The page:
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Exercises for Stroke Patients for Range of Motion

by
author image Caroline Thompson
Caroline Thompson is a professional photojournalist who has been working for print and online publications since 1999. Her work has appeared in the "Sacramento Bee," "People Magazine," "Newsweek" and other publications. She holds a Bachelor of Arts in photojournalism from California State University at Hayward and a personal trainer certification from the university's Health and Fitness Institute.
Exercises for Stroke Patients for Range of Motion
A mature woman is talking to her doctor. Photo Credit Goodluz/iStock/Getty Images

Overview

More than 700,000 people suffer strokes each year in the United States, according to the National Institute of Neurological Disorders and Stroke. Rehabilitation exercises help stroke patients relearn patterns of motion helping them to stand, walk, climb stairs and increase range of motion. These exercises can begin 24 to 48 hours after the stroke. Patients are encouraged to practice passive range of motion exercises while lying in bed as the first step in rehabilitation.

Passive Exercise

Three types of range of motion exercises are used in rehabilitation active, active-assisted and passive exercise. Passive ranges of motion exercises are started as soon after the stroke as possible. These can be done in a hospital bed without any effort from the stroke patient. A nurse or physical therapist moves all the stroke victim’s limbs. Each limb is put through the full range of motion using gentle circular motion. The patient is encouraged to change positions frequently while the therapist moves the limb through the full range of motion repeatedly, according to the National Institute of Neurological Disorders and Stroke.

For example, with a patient lying on his/her back, the therapist supports the back of the head with one hand and the chin with the other hand. Slowly raising the head, the therapist then gently moves the head towards the patient’s chest and back to the starting position. Head turns are done by holding the patients head with both hands, one on each cheek and slowly rotating the head from side to side.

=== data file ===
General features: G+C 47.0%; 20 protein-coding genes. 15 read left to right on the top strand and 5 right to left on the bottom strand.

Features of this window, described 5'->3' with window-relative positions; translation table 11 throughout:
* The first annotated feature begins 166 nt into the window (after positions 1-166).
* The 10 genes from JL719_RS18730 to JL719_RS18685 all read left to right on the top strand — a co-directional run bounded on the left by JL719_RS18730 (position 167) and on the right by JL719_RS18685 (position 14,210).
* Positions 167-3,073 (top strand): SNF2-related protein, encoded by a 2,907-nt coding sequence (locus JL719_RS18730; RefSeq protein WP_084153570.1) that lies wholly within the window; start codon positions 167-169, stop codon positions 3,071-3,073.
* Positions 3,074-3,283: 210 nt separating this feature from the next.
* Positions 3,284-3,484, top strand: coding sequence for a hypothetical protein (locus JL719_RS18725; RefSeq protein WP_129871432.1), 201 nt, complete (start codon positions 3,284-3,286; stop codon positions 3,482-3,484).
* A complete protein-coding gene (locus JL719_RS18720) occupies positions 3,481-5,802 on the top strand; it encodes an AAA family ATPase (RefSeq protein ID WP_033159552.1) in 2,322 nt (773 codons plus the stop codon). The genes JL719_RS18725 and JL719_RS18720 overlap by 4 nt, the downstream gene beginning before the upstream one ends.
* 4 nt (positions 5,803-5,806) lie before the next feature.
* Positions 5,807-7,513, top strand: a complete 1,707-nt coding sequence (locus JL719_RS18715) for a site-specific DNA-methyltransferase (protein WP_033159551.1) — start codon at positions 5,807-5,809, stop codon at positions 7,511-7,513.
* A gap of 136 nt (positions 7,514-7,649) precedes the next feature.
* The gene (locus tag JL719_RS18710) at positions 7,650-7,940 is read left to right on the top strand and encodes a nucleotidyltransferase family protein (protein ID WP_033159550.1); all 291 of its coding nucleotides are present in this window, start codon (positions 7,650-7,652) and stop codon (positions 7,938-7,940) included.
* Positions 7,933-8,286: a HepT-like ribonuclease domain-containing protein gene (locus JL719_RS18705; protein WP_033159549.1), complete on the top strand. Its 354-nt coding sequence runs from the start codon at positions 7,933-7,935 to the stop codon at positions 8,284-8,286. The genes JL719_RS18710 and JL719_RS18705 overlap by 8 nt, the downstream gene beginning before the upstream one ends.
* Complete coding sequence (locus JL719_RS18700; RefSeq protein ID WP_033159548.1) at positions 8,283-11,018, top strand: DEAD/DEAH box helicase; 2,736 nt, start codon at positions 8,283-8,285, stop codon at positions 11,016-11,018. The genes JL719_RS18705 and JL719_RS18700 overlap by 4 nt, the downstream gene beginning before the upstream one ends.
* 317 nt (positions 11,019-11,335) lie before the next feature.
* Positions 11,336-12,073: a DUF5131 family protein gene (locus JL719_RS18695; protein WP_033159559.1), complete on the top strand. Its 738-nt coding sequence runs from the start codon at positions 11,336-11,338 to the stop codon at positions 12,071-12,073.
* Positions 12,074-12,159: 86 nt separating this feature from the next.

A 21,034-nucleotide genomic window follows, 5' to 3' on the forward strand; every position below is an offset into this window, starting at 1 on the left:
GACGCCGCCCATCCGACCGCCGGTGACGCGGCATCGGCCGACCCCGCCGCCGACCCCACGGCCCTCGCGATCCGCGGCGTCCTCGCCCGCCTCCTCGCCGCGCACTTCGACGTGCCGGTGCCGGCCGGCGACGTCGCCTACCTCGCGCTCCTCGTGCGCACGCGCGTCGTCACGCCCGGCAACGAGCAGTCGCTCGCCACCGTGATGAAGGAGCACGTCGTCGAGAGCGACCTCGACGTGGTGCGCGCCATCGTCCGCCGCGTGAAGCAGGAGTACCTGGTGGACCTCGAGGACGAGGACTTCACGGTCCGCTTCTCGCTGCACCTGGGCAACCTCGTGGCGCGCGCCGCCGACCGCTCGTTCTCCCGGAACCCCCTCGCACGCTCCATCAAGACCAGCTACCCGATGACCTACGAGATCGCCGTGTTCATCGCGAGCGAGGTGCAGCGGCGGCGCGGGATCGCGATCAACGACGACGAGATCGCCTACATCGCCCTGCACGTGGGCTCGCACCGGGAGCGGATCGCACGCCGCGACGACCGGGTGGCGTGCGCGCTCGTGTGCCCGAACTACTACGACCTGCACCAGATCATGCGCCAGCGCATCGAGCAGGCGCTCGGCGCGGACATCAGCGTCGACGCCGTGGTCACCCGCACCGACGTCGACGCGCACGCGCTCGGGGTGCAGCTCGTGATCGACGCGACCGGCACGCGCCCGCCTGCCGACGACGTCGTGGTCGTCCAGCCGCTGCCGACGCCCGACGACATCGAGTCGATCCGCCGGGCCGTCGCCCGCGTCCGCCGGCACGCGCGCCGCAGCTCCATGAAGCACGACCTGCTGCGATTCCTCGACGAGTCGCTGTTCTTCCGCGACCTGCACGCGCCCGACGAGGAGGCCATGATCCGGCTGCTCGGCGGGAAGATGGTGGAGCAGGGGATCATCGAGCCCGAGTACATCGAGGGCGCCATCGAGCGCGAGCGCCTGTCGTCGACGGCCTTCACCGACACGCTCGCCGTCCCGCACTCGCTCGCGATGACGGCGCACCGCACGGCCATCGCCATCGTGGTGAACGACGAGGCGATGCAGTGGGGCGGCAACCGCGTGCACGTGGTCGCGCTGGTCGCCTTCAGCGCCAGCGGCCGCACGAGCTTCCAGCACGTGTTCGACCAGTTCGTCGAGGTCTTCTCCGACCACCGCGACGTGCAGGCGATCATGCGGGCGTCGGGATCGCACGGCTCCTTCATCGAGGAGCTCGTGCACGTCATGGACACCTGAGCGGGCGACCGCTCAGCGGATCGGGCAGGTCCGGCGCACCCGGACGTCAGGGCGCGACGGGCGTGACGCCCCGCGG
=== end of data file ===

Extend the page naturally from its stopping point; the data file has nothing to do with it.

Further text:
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Active-Assisted Exercise

Active-assisted exercise is used with stroke patients who have some mobility, but still need assistance with motion exercise. A therapist who may use bands or other exercise equipment aids helps stroke patients who can move their joints or muscles, but have pain. The therapist will help guide the limb through the full range of motion, helping to move the limb when the patient cannot move or has too much pain. Range of motion exercise should be done both on the weak side and the unaffected side of the body.

An example of active-assisted exercise is when the stroke patient is assisted by the therapist to rotate the forearm up towards the body. The therapist only helps get the motion started until the patient can move the joint through the rest of the rotation on his or her own.

Active Exercise

When the stroke patient starts to recover and has voluntary muscle control, active range of motion exercise is done with out physical aid by the patient. The physical therapist may instruct the patient or these exercises may be done at home. Range of motion exercise keeps joints flexible and the muscles strong. Each exercise should be done slowly, being careful not to force the movement, according to Ohio State University Medical Center. Exercises are done within your tolerance of pain. The pain will go away when the joint is returned to rest.

A shoulder range of motion exercise can be done standing, sitting or lying down. Begin by interlocking the fingers with your arms flat against the body. Slowly raise the arms bringing them out in front of the body and then directly overhead. Slowly lower the arms through the range of motion to the starting position.

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References

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